When sitting down for a Teams interview with Melissa Rodgers, president of the Disabled Students Association (DSAS), the normal technical rituals begin.
“It’s always dodgy, using transcription apps,” I complain, messing with my phone.
“Yeah, it’s really difficult,” Melissa agrees. “I use Read&Write, and Dragon Speech. It’s never 100 per cent, especially with a Scottish accent.”
“Oh, God. I could probably do an article on just that!”
The undoubtable burden of the Scottish accent aside, speech-to-text software undoubtedly makes writing up interviews easier. This knowledge actually serves as a nice reminder of what we’re here to talk about.
DSAS has been quiet for a couple of years, as its driving force graduated and there was a struggle to fill the gap.
However, Melissa is looking to restore the society on campus, and create a space that is as inclusive and accessible as possible – something that is desperately important.
“Disabled students end up kind of on the wayside, especially because it’s easy to kind of overlook or ignore a problem that we have because it’s only happening to us,” she explains.
“It seems like we need some kind of group to be able to speak on everything we experience, and not just the good parts.”
Melissa already has a lot of plans for where to get started, including making communal spaces like the university’s community garden more accessible, making the wheelchair ramps on campus easier to use, and improving the system of online reporting for student accommodation, so students can report issues with accommodation and request accessibility aids more easily.
DSAS has already previously passed some landmark union motions guaranteeing quiet hours in the Student Union, an active policy against ableism, and developed and advised on the campus sensory room and wellbeing space.
Image Credit: University of Stirling
But what if you struggle to do it alone?
Melissa said: “A lot of people struggle to advocate for themselves, whether it’s due to managing their condition or not having the time or energy.
“I want people to be able to go to me, so I can chase things up for them, because I know how tiring it can be for other people and they shouldn’t have to fight all the time.”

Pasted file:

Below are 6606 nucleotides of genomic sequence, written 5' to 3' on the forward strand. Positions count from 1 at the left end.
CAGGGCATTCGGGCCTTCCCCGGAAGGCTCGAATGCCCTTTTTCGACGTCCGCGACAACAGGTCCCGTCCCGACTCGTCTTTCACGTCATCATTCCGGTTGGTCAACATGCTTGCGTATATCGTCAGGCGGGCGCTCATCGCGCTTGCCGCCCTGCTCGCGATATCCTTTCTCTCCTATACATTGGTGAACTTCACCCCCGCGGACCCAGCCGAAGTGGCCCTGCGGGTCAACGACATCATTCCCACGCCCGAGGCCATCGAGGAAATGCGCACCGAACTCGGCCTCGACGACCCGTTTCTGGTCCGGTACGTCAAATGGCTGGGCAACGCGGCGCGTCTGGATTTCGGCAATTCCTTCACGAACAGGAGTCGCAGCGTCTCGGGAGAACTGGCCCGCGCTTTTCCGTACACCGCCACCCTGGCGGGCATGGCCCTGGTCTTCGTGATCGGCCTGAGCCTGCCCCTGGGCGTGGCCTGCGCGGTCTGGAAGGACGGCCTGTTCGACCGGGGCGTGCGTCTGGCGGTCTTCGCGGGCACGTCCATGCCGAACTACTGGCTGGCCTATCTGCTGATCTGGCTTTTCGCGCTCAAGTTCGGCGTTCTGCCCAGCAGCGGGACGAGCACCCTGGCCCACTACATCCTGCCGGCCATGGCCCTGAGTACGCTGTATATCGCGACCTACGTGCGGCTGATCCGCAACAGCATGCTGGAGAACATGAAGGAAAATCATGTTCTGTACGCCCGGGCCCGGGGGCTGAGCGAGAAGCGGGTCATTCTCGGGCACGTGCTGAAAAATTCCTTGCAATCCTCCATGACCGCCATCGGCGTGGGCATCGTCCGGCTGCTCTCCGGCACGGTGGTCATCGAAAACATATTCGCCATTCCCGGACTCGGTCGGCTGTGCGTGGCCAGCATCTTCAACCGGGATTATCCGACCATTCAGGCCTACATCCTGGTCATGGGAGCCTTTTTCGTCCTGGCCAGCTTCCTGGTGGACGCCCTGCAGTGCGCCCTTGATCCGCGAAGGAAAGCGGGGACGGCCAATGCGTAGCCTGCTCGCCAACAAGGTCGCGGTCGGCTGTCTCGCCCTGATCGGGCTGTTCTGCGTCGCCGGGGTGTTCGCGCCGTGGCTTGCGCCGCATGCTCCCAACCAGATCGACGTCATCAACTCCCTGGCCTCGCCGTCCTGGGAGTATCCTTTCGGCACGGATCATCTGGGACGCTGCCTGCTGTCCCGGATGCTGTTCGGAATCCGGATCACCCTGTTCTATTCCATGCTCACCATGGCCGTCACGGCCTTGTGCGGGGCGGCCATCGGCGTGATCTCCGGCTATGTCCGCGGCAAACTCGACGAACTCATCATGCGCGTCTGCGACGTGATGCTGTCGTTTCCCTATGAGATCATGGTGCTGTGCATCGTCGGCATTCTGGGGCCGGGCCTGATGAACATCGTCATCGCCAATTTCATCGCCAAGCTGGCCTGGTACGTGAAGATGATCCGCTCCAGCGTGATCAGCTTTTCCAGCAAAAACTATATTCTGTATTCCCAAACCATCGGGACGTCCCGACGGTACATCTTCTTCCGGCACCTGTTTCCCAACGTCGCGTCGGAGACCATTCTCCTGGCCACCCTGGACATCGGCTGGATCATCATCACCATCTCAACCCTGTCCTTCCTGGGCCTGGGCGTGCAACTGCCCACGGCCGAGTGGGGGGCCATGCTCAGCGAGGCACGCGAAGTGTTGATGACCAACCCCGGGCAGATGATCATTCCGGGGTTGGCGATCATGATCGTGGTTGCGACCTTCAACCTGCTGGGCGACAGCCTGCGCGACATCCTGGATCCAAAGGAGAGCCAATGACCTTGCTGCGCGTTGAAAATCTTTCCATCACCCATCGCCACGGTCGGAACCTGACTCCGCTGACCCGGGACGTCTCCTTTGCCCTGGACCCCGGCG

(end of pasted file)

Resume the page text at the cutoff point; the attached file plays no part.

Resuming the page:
So, is this kind of supportive community necessary, not just to make campus physically more accessible for disabled students, but the mental burden of constantly having to advocate for themselves?
“Yes,” Melissa says. “Every single aspect of the disabled person’s life is advocating for themselves.
“We have to fight to be seen in the first place, then we have to fight to be listened to. We shouldn’t have to ask to be respected. We shouldn’t have to fight for our accommodations to be met.”
There are plans to establish real connections across the Stirling student body:
“Social groups kind of fall apart with people that don’t understand. It’s difficult around our kind of age group for people who don’t have a full grasp on seeing somebody who doesn’t appear to have a disability constantly feeling something that they could never experience themselves.
“I’m hoping for the creation of a place where people can speak on not only their issues, but educate people who are willing to learn about it, but don’t have a full grasp.”
DSAS is keen to collaborate with other societies, and build a network of students who can support accessibility, and each other.
So, what can non-disabled students do?
On the advice of Khushee Motwani, a non-disabled DSAS member: ‘Non-disabled students can be of aid to those in need, and listen and absorb the experience of the disabled people around them and help them prop up their voice as much as possible.
“Even doing as little as attending appointments with them, accommodating their needs when it comes to working together for group projects, providing materials in accessible formats and offering accessible alternatives to those who can’t always attend events in person so that each and everyone feels included.
“It’s like being there and helping out as much as possible like you would for any friend in need.”
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